Since the parent compound, ST-161, possessed specific antiviral activity against LASV, we investigated whether the four hit compounds extended their antiviral activities to other pathogenic arenaviruses. As shown in Figure S2, compounds 21, 29 and 72 largely maintained LASV specificity. In contrast, compound 57 showed promising inhibitory effects on the entry of NW pathogenic viruses, with a sharp blockage on the entry of GTOVpv and MACVpv in a picomolar range, as well as CHAPVpv, JUNVpv and SABVpv in a nanomolar range, suggesting that the tert-butyl (t-Bu) moiety in compound 57 might broaden the antiviral spectrum of the backbone (Fig. 1E). Notably, t-Bu was previously used to modify the acylhydrazone scaffold of ST-161 and led to a three- to twelvefold- decrease in IC50 value (Burgeson et al., 2013a), suggesting that this bulky, lipophilic moiety might raise the accessibility of the inhibitors to the viral target embedded in the TM domains. Meanwhile, the addition of the t-Bu motif might contribute to the specific contacts and result in a high binding affinity with the viral target. Notably, all four hit compounds had little effect on the entry of the OW pathogenic viruses, LCMVpv and LUJVpv. Further, none of the four hit compounds could inhibit the entry of EBOVpv and MARVpv (Fig. S2). Moreover, compound 57 blocked NW GPC-mediated membrane fusion. As shown in Figure 1F, when treated with a 15-min pulse of acidified (pH 5.0) medium, GPCs of GTOV, SABV, MACV, CHAPV and JUNV led to an extensive membrane fusion, resulting in the disappearance of the cell boundaries and the essentially black view which caused by the dilution of the green fluorescence. Since all the NW pathogenic arenaviruses utilize TfR1 as the cell receptor, we further investigated the impact of compound 57 on the virus-receptor interaction. We observed that compound 57 did not down-regulate the cell surface expression of TfR1, and it had no effect on binding of NW pathogenic viruses (Fig. S3). These results indicated that the extended antiviral activity of compound 57 acts intrinsically via targeting the membrane fusion process.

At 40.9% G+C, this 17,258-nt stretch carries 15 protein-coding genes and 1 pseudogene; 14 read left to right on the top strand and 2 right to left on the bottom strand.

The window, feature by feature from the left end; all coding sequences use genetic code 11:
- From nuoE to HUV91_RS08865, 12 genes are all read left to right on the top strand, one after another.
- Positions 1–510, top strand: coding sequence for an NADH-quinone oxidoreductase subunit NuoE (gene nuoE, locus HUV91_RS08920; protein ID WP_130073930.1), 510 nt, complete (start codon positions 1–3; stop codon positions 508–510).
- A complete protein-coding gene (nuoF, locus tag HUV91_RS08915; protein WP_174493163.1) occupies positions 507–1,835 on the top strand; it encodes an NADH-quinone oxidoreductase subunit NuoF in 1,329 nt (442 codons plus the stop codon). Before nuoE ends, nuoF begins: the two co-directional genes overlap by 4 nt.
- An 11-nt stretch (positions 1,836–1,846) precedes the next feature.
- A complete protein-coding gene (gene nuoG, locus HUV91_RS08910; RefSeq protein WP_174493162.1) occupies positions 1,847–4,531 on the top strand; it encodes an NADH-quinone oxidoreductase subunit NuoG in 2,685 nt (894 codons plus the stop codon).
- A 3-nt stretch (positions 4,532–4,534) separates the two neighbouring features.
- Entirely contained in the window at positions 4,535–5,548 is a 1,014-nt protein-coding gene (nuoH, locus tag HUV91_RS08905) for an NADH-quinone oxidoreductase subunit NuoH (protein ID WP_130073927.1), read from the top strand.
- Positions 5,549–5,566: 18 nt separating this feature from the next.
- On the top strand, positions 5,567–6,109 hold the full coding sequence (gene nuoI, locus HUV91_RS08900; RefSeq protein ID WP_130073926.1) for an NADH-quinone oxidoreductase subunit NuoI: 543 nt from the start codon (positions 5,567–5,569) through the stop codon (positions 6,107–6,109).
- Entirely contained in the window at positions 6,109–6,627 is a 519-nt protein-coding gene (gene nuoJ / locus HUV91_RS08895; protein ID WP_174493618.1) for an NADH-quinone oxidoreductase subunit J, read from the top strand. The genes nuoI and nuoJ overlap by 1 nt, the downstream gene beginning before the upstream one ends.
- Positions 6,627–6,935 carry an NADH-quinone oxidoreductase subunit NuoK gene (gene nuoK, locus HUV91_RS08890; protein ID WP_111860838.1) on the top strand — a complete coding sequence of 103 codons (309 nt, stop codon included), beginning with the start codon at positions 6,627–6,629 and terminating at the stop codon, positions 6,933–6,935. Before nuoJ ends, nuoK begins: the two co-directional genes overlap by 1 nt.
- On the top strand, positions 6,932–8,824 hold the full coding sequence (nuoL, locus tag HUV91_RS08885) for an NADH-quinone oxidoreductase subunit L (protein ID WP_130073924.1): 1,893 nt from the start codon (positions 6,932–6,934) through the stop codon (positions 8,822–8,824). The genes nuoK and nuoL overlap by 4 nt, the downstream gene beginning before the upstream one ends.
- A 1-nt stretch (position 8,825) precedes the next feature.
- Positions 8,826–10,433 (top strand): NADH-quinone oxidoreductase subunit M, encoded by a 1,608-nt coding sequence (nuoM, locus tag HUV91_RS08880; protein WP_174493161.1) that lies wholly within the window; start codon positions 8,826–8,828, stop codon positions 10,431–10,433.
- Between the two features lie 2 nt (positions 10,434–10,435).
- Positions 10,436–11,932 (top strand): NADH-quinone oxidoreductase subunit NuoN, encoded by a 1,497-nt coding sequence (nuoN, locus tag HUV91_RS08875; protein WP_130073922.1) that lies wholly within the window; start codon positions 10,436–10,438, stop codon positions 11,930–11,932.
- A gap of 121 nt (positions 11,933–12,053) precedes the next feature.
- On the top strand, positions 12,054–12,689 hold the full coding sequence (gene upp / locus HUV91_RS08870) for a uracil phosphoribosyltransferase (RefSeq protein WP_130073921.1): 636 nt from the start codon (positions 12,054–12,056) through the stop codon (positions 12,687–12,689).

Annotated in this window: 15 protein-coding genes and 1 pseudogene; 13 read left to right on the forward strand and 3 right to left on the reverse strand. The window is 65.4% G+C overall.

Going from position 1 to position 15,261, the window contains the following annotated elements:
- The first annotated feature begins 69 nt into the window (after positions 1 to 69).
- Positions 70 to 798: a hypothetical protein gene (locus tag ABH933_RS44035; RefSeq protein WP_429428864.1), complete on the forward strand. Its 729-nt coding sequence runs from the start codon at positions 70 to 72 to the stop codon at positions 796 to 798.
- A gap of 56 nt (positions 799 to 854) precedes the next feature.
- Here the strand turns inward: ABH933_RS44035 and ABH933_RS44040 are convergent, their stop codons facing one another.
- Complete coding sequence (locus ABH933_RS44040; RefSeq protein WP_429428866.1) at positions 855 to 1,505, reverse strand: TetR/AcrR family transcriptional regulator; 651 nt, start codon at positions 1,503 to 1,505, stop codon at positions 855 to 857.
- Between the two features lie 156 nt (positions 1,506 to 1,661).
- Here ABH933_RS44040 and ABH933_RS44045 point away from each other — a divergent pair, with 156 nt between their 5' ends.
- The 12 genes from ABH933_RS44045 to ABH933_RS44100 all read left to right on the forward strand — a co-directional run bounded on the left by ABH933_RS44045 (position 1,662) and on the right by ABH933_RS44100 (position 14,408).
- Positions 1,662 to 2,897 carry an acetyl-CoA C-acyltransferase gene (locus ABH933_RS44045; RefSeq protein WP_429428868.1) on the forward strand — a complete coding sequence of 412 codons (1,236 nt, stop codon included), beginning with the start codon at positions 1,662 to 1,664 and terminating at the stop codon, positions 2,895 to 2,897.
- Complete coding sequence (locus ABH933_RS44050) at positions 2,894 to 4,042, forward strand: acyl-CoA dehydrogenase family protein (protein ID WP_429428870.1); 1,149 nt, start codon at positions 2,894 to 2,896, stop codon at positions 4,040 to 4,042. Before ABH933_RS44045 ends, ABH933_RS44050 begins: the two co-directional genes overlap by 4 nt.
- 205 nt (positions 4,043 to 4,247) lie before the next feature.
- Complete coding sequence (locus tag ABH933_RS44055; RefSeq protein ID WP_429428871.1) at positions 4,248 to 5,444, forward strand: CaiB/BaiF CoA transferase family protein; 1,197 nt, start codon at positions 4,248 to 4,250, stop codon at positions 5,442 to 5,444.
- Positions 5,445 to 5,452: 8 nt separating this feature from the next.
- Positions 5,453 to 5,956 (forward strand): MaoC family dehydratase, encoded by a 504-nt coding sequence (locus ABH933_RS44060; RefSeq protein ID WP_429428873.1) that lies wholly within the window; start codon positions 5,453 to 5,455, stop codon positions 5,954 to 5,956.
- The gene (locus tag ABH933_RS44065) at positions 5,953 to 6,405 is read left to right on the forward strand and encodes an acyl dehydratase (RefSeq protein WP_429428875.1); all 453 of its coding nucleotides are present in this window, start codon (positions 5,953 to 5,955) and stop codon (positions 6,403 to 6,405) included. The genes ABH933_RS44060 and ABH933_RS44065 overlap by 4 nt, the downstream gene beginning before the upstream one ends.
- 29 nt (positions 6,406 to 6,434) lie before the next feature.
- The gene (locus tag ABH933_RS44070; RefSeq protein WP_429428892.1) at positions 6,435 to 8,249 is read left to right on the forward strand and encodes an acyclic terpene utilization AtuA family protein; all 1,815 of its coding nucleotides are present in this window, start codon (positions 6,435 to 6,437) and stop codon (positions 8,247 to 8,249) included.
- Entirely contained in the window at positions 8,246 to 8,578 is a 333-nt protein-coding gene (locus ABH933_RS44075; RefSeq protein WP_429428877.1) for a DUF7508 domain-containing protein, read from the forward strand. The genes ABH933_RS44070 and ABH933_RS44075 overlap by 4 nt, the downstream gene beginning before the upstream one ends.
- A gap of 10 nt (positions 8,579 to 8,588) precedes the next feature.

As the adaptive mutants, L428S and F446L, as well as the reported ST-193 sensitive residues, V431M and V435M (Larson et al., 2008), are located in the same side of the GP2 TM α-helix (Fig. 2A, sites d and a), we speculated that this side regulates the resistance to the fusion inhibitors. To address this, alanine scanning in the TM of LASV GP2 was carried out, and the sensitivity was assessed using compound 29 since it exerted a relatively mild inhibition, and thus made the effect more significant than the nanomolar fusion inhibitor such as compound 57. The TM domain examined in the current study started from L428, and extended to I452 because the proline at position 453 was thought to break the α-helix (Hastie et al., 2017). The fusion activities of the mutants are presented on the left column of each panel in Fig. 2C. Fusion activity was retained at all alanine substitutions except for D432A, in which little syncytium formation was observed. Further analysis revealed that D432A mutant had no effect on GPC maturational cleavage (Fig. 2C, inset panel). As the alanine mutant in the corresponding site of JUNV GPC (D424A) was a fusion-competence mutant (York et al., 2008; York and Nunberg, 2009), which was reported to lead a ~60% fusion, we reasoned this negative charged residue played different roles in LASV and JUNV GPCs mediate function.